How we can apply the Network Theory to our Ecosystems

Referring to the “ Environment 360” from Yale University, written by the science writer Carl Zimmer, we can see the application of the network theory to the “small-world” networks that form and sustain our ecosystems. He relates to the “Six Degrees of Kevin Bacon” theory we have heard about already and to Albert-Laszlo Barabasi,  who wrote “Linked: How Everything Is Connected to Everything Else,” which states that the World Wide Web is organized in similar way. There exist major nodes like (Google, New York Times.com, etc) that contain the bulk of links which contribute to the efficiency of the network. “These hubs shorten the path between all nodes in the entire network.”(Albert-Laszlo Barabasi,)

We can transform the idea of networks to the nature surrounding us in our everyday life as well. There exist various species (oak trees, bees, rats) which play different roles like predator, prey, pollinator or pollinated, having a different position in our ecosystem. Taking a look at the nature as a large network of different species, we can see all kinds of nodes and edges which built a huge network. Scientists try to construct this immense network to analyze the effects of overfishing, deforestation, and invasive species effects on en existing network. Through the development of such a natural network, scientists are able to investigate how pesticides and pollutants have an impact from the simple plant life to various species of animals and insects, all related to each other in a large ecosystem. One conclusion is that certain species with less connection to other species are more vulnerable. They also figured out that plants are dependent on animals to spread their pollen. Scientists investigated that there exist exquisitely co-evolved partners that specialize only on one another. This leads to a very strong relation between them since they are specialized and are more vulnerable to extinction if one partner does not exist anymore. In general we can say that species which have partnerships with various species are more likely to be resilient. Another scientist, Jordia Bascompte ,at the Spanish Research Council investigated that the biodiversity of the natural network fosters more than other kinds of networks.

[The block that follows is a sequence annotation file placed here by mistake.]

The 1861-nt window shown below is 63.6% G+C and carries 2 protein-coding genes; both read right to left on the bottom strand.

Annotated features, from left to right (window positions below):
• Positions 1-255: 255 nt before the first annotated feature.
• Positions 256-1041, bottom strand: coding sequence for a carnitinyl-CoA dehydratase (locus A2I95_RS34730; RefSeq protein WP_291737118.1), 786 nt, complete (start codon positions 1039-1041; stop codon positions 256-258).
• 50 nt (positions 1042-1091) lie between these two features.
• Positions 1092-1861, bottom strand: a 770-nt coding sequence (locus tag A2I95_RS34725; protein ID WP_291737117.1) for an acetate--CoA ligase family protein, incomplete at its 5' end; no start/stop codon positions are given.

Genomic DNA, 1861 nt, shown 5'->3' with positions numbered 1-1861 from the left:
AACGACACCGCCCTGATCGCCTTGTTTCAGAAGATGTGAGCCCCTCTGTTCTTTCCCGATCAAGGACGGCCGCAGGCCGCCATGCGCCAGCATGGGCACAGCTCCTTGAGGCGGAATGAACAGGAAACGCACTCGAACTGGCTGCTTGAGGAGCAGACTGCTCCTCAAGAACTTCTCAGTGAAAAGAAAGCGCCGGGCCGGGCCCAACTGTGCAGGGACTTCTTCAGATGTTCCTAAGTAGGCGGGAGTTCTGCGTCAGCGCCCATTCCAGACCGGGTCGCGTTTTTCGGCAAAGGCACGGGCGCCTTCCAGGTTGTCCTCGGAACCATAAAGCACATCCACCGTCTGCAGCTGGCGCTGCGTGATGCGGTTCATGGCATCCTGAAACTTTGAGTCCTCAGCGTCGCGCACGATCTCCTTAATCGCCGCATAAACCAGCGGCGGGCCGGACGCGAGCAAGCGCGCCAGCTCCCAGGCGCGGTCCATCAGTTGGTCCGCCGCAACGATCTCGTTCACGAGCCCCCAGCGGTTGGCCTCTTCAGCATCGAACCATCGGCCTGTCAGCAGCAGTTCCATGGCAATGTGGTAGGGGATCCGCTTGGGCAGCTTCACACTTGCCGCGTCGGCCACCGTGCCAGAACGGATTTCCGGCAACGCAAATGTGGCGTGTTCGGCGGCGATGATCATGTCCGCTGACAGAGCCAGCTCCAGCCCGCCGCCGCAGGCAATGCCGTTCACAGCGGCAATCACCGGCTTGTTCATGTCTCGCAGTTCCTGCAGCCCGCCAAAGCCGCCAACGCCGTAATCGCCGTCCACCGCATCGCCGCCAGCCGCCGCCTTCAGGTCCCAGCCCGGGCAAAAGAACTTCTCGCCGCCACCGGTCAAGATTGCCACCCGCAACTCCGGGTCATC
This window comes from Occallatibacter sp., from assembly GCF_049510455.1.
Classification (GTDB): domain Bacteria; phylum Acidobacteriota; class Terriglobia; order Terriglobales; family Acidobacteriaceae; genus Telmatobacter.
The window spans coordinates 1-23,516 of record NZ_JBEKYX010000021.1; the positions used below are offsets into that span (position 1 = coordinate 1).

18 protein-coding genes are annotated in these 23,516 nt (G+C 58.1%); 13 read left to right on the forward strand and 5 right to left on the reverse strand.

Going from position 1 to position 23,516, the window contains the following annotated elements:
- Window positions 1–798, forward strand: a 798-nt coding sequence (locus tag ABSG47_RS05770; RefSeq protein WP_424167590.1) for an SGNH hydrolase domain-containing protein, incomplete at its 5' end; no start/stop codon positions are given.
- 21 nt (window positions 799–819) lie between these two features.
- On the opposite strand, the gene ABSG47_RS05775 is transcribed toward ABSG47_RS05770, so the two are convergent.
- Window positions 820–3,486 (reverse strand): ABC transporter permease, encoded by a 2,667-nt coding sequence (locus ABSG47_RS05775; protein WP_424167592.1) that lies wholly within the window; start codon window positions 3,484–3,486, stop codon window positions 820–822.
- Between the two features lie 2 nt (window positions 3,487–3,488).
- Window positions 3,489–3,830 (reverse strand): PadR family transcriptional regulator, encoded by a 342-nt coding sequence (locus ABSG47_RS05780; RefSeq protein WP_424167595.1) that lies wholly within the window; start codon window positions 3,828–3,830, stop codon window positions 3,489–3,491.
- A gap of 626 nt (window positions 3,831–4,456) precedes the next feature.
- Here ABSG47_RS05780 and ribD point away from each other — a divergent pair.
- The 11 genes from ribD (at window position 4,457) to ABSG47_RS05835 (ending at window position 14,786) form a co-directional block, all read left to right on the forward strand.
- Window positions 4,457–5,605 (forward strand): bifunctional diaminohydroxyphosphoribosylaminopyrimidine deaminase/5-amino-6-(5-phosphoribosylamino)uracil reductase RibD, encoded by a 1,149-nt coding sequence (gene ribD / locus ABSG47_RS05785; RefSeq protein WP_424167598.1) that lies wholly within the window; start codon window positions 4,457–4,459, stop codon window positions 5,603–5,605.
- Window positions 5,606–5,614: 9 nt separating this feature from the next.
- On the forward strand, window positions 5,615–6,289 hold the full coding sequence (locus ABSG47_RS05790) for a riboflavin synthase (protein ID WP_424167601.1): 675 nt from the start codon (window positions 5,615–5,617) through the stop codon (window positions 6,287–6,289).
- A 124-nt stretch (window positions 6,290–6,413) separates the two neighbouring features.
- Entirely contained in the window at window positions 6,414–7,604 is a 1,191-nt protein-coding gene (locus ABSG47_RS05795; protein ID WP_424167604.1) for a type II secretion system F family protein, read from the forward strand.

All in all we can see that there exists a strong linking between various species in our ecosystem, all connected with each other through different relationships. We can also see the effect of extinction of one important natural node can have a significant impact on another species that we might would not have thought about. The natural network analysis seems to be essential to learn more about the effects of environmental pollution and the consequences for our ecosystem.

Source: http://dirt.asla.org/2010/02/03/applying-network-theory-to-ecosystems/

Advertisements

1 thought on “How we can apply the Network Theory to our Ecosystems”

  1. Not only can networks tell us a lot about the effect on an ecosystem from the extinction of one species, but also about the effect of the introduction of a species to an ecosystem. Many non-native species are brought into an area by human interference, including animals we now take for granted such as common rats and rabbits. Know as invasive species, these animals thrive in new regions by harming already established native species. When an invasive species is introduced to a new area, they must be included in the existing network, and their relationships with other species must be monitored.

Comments are closed.